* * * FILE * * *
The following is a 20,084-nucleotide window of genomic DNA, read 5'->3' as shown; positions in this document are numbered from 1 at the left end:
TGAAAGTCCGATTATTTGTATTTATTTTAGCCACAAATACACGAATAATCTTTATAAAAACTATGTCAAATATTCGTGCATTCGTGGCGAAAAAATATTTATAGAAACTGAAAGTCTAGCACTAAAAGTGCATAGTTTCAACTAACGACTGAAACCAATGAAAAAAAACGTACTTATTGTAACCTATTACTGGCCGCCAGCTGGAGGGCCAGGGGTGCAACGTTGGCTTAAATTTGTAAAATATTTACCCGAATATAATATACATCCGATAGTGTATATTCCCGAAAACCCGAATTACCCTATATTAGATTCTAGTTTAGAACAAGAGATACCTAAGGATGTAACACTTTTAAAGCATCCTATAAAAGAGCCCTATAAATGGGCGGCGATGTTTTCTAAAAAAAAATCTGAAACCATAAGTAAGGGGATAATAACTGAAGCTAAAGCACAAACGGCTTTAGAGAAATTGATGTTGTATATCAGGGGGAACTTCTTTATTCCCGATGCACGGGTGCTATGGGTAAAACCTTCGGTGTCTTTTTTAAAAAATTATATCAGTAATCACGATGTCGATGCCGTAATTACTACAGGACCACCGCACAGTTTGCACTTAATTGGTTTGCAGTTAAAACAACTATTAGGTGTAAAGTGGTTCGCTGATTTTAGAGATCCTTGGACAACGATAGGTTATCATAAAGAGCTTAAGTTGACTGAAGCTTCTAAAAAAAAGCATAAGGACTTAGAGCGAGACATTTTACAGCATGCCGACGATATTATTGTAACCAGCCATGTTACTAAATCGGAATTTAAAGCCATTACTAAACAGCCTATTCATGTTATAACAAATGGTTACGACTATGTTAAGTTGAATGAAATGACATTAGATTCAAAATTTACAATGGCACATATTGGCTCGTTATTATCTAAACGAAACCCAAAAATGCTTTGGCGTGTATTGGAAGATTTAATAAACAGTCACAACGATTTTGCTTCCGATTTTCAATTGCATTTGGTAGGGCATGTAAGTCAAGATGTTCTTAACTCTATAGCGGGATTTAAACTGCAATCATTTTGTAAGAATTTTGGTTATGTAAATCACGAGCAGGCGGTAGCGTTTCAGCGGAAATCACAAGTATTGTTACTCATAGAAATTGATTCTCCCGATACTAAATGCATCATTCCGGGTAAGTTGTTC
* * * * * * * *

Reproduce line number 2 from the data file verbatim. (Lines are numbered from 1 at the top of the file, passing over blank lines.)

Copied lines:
TGAAAGTCCGATTATTTGTATTTATTTTAGCCACAAATACACGAATAATCTTTATAAAAACTATGTCAAATATTCGTGCATTCGTGGCGAAAAAATATTTATAGAAACTGAAAGTCTAGCACTAAAAGTGCATAGTTTCAACTAACGACTGAAACCAATGAAAAAAAACGTACTTATTGTAACCTATTACTGGCCGCCAGCTGGAGGGCCAGGGGTGCAACGTTGGCTTAAATTTGTAAAATATTTACCCGAATATAATATACATCCGATAGTGTATATTCCCGAAAACCCGAATTACCCTATATTAGATTCTAGTTTAGAACAAGAGATACCTAAGGATGTAACACTTTTAAAGCATCCTATAAAAGAGCCCTATAAATGGGCGGCGATGTTTTCTAAAAAAAAATCTGAAACCATAAGTAAGGGGATAATAACTGAAGCTAAAGCACAAACGGCTTTAGAGAAATTGATGTTGTATATCAGGGGGAACTTCTTTATTCCCGATGCACGGGTGCTATGGGTAAAACCTTCGGTGTCTTTTTTAAAAAATTATATCAGTAATCACGATGTCGATGCCGTAATTACTACAGGACCACCGCACAGTTTGCACTTAATTGGTTTGCAGTTAAAACAACTATTAGGTGTAAAGTGGTTCGCTGATTTTAGAGATCCTTGGACAACGATAGGTTATCATAAAGAGCTTAAGTTGACTGAAGCTTCTAAAAAAAAGCATAAGGACTTAGAGCGAGACATTTTACAGCATGCCGACGATATTATTGTAACCAGCCATGTTACTAAATCGGAATTTAAAGCCATTACTAAACAGCCTATTCATGTTATAACAAATGGTTACGACTATGTTAAGTTGAATGAAATGACATTAGATTCAAAATTTACAATGGCACATATTGGCTCGTTATTATCTAAACGAAACCCAAAAATGCTTTGGCGTGTATTGGAAGATTTAATAAACAGTCACAACGATTTTGCTTCCGATTTTCAATTGCATTTGGTAGGGCATGTAAGTCAAGATGTTCTTAACTCTATAGCGGGATTTAAACTGCAATCATTTTGTAAGAATTTTGGTTATGTAAATCACGAGCAGGCGGTAGCGTTTCAGCGGAAATCACAAGTATTGTTACTCATAGAAATTGATTCTCCCGATACTAAATGCATCATTCCGGGTAAGTTGTTC